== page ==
‘Make tech bosses culpable for poison their sites spread’, says Dame Margaret Hodge | UK | News (Reports)


Tech bosses should be held accountable for trolls (stock image)

Tech bosses should be held accountable for trolls (stock image) (Image: Getty)

Dame Margaret, 76, also demanded a new law to make tech company directors personally responsible for the internet poison they help spread. The MP for Barking spoke out after being targeted for fighting anti-Semitism in the Labour Party. The Community Security Trust, which monitors racial hatred and anti-Semitism, found she had 90,000 mostly-negative online references in October and November.

They included death threats and insults like “Zionist hag”, “Nazi” and “Palestinian child murderer”.

She told the Daily Express: “In the early days, social media was a really democratic way of allowing people new ways of engaging in debates.

“But it has now been abused. It has become a way of shutting down democratic debate. I’ve reluctantly come to the view that we need action.”

This newspaper is demanding that social media companies clean up their messaging platforms or face tougher penalties from the Government.

One of the most popular proposals is for the tech giants to register their users’ names and contact details before allowing them to post.

Campaigners say most keyboard assassins fire away anonymously from profiles identified only by nicknames or handles.

Dame Margaret said: “The analogy is PayPal. You can’t have an account if they don’t know who you are.

“It’s not that the identity would necessarily be made public. You want to protect domestic violence victims, whistleblowers and others who legitimately need anonymity.

“But if they use it for abuse or hate, there is a duty for the company to provide the offenders’ identity to the authorities.”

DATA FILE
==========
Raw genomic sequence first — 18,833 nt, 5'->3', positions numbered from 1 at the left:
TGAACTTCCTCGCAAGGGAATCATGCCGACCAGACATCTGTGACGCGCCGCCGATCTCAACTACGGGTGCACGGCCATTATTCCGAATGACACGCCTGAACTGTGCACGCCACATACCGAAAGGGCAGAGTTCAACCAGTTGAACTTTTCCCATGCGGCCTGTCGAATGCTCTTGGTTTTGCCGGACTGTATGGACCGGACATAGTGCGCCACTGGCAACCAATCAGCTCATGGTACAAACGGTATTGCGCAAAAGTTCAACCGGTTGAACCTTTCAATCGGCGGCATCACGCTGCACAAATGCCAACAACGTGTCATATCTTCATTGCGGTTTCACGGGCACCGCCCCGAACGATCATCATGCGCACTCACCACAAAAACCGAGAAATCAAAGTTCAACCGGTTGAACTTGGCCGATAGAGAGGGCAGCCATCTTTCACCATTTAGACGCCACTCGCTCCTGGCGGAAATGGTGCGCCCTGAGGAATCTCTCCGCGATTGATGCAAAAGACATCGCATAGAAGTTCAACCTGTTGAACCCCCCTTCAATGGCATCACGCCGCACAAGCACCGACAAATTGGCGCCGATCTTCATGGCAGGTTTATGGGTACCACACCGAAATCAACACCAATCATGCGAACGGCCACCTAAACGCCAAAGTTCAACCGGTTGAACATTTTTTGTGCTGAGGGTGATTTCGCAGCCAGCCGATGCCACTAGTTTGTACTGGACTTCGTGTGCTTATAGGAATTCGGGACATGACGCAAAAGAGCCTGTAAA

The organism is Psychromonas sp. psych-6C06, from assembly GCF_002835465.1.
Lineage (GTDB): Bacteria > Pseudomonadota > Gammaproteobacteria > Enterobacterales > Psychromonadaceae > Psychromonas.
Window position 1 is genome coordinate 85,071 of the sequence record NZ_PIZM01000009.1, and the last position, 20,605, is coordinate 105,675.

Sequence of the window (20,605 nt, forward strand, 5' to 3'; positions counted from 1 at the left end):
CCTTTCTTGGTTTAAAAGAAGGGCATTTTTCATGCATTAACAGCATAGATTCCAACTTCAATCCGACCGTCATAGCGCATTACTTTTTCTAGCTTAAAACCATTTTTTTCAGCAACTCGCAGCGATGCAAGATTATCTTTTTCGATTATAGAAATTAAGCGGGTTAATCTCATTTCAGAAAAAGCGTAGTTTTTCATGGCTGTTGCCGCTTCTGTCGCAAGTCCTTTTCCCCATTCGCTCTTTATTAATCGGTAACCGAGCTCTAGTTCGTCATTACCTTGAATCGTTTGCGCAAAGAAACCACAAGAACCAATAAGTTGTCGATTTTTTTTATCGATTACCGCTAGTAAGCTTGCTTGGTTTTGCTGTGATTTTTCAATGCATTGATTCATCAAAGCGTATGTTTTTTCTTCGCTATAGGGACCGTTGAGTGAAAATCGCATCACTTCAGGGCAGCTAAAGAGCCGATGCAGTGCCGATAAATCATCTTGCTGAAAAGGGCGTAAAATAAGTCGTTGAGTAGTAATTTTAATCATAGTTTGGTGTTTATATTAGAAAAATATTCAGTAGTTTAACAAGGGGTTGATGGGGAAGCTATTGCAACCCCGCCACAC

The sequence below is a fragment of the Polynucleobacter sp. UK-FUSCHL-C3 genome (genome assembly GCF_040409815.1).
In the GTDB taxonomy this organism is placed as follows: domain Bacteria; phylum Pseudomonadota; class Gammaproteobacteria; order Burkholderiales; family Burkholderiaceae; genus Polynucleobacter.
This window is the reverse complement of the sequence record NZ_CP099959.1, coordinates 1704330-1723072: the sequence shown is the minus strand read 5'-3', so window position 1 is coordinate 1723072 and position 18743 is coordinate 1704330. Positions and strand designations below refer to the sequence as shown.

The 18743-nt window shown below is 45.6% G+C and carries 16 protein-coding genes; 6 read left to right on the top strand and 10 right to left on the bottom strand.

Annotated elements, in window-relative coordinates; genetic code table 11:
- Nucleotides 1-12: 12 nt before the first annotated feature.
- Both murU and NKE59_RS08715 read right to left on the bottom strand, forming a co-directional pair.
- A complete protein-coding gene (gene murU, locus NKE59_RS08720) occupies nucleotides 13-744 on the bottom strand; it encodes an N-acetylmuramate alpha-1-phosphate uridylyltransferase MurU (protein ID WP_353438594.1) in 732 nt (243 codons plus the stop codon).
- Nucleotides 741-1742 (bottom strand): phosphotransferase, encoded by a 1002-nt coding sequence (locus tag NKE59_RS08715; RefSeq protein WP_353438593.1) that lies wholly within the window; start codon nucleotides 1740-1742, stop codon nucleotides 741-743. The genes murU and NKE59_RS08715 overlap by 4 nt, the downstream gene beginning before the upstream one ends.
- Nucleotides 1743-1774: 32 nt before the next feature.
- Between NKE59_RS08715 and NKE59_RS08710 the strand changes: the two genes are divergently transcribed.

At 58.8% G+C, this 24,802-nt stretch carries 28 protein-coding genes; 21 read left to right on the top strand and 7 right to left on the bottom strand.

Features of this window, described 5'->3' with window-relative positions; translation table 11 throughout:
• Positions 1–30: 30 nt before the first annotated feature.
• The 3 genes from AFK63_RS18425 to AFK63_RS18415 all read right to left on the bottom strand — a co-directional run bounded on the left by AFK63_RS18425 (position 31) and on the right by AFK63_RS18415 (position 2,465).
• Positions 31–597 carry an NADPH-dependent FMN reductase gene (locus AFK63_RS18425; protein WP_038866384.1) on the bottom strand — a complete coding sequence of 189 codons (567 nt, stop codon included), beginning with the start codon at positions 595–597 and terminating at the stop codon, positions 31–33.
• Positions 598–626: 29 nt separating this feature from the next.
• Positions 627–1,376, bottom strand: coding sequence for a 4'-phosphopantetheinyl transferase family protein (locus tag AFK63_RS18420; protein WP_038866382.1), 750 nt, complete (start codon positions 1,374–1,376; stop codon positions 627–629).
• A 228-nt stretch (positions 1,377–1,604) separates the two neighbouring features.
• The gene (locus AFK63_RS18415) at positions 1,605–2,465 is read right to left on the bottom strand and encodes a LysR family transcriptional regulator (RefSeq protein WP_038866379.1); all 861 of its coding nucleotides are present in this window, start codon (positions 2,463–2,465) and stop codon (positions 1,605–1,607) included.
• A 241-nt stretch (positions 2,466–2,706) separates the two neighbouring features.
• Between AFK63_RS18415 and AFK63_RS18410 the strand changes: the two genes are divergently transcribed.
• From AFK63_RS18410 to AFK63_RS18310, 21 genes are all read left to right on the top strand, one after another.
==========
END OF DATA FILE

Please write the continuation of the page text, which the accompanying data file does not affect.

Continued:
She also wants the tech giants’ directors to be made personally responsible for breaking laws designed to protect people from trolls.

Dame Margaret spoke out after receiving a torrent of abuse after exposing anti-Semitism in Jeremy Corbyn’s Labour party.

Despite being a seasoned political campaigner, she was unnerved by the vitriol aimed at her on Twitter, Facebook, by email and through her website.

She said: “As much as the abuse is awful, that campaign to undermine me as an authoritative voice is very, very dangerous.”

Her calls for action echo those of Daily Express columnist Richard Madeley, who also wants social media users to register their identities.

Last week, professional football bodies wrote to Facebook and Twitter to demand more action against racists who troll black stars.

Comment by Dame Margaret Hodge

In the early days, social media was a democratic platform, where anybody could engage in free and open debate.

But sadly, social media has been abused.

It has become a place where democratic debate is shut down. Instead, hate speech and misinformation are widespread.

So I have reluctantly come to the view that we politicians need to act.

We should be strengthening the new Online Harms Bill, to make social media companies take responsibility for what is posted on their platforms.

I’m an old toughie.

I’ve been fighting anti-Semitism for years so I am used to being attacked.

Ten years ago, I fought the British National Party in Barking.

It was a nasty experience with a lot of abuse.

But since the rise of social media the abuse has got much worse.

Before you could control it. Now it feels uncontrollable.

Every day abusers try to characterise me as a shady individual.

They paint me as an evil person, somebody not to be trusted and a liar.

And therefore, if I ever call out anti-Semitism, nobody should listen to me.

It’s a very insidious way of shutting me down and silencing my voice.

With all this in mind, there are two main issues where I want to take social media companies to task: online anonymity and direct culpability.

The likes of Facebook and Twitter should be obliged to identify users before allowing them to use their platform.

It’s not that the identity of users would necessarily be made public.

But if anonymous accounts spew hate speech and incite violence, then there should be a duty for social media companies to provide the offenders’ identity to the appropriate authorities.

It is a good middle way.

It protects anonymity where you need it but doesn’t give a free pass to wrongdoers.

Direct culpability is important so that you can pin the blame on the bosses of social media companies if they don’t change the way they operate.

That way there is always an individual who is held to account for what circulates on their platforms.

These measures would free up social media for what it does best, facilitating healthy discussion and giving a voice to the voiceless.

Dame Margaret Hodge has been the Labour MP for Barking since 1994.


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